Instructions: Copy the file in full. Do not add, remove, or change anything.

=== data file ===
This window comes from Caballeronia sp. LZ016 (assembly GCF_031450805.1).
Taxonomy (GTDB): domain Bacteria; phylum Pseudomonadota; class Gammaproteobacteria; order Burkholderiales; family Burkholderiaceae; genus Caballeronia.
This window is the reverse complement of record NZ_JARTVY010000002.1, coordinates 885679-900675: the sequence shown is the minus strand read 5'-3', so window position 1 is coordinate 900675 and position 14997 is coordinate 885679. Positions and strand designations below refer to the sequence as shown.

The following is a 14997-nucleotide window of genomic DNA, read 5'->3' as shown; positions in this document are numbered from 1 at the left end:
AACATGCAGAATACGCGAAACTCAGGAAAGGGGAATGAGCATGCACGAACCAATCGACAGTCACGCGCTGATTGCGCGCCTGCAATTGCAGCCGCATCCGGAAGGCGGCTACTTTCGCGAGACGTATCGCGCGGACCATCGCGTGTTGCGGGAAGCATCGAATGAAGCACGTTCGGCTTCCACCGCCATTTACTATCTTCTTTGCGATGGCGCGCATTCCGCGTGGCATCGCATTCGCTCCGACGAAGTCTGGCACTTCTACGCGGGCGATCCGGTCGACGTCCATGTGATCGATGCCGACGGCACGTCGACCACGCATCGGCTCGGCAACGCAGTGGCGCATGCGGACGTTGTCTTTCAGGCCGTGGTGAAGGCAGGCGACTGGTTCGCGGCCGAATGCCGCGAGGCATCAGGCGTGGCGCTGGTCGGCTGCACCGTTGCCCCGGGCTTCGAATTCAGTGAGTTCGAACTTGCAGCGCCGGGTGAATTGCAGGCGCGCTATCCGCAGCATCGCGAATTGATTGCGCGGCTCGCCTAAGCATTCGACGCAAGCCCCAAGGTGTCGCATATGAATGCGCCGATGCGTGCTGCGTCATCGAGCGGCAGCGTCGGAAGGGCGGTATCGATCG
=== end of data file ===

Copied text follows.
This window comes from Caballeronia sp. LZ016 (assembly GCF_031450805.1).
Taxonomy (GTDB): domain Bacteria; phylum Pseudomonadota; class Gammaproteobacteria; order Burkholderiales; family Burkholderiaceae; genus Caballeronia.
This window is the reverse complement of record NZ_JARTVY010000002.1, coordinates 885679-900675: the sequence shown is the minus strand read 5'-3', so window position 1 is coordinate 900675 and position 14997 is coordinate 885679. Positions and strand designations below refer to the sequence as shown.

The following is a 14997-nucleotide window of genomic DNA, read 5'->3' as shown; positions in this document are numbered from 1 at the left end:
AACATGCAGAATACGCGAAACTCAGGAAAGGGGAATGAGCATGCACGAACCAATCGACAGTCACGCGCTGATTGCGCGCCTGCAATTGCAGCCGCATCCGGAAGGCGGCTACTTTCGCGAGACGTATCGCGCGGACCATCGCGTGTTGCGGGAAGCATCGAATGAAGCACGTTCGGCTTCCACCGCCATTTACTATCTTCTTTGCGATGGCGCGCATTCCGCGTGGCATCGCATTCGCTCCGACGAAGTCTGGCACTTCTACGCGGGCGATCCGGTCGACGTCCATGTGATCGATGCCGACGGCACGTCGACCACGCATCGGCTCGGCAACGCAGTGGCGCATGCGGACGTTGTCTTTCAGGCCGTGGTGAAGGCAGGCGACTGGTTCGCGGCCGAATGCCGCGAGGCATCAGGCGTGGCGCTGGTCGGCTGCACCGTTGCCCCGGGCTTCGAATTCAGTGAGTTCGAACTTGCAGCGCCGGGTGAATTGCAGGCGCGCTATCCGCAGCATCGCGAATTGATTGCGCGGCTCGCCTAAGCATTCGACGCAAGCCCCAAGGTGTCGCATATGAATGCGCCGATGCGTGCTGCGTCATCGAGCGGCAGCGTCGGAAGGGCGGTATCGATCG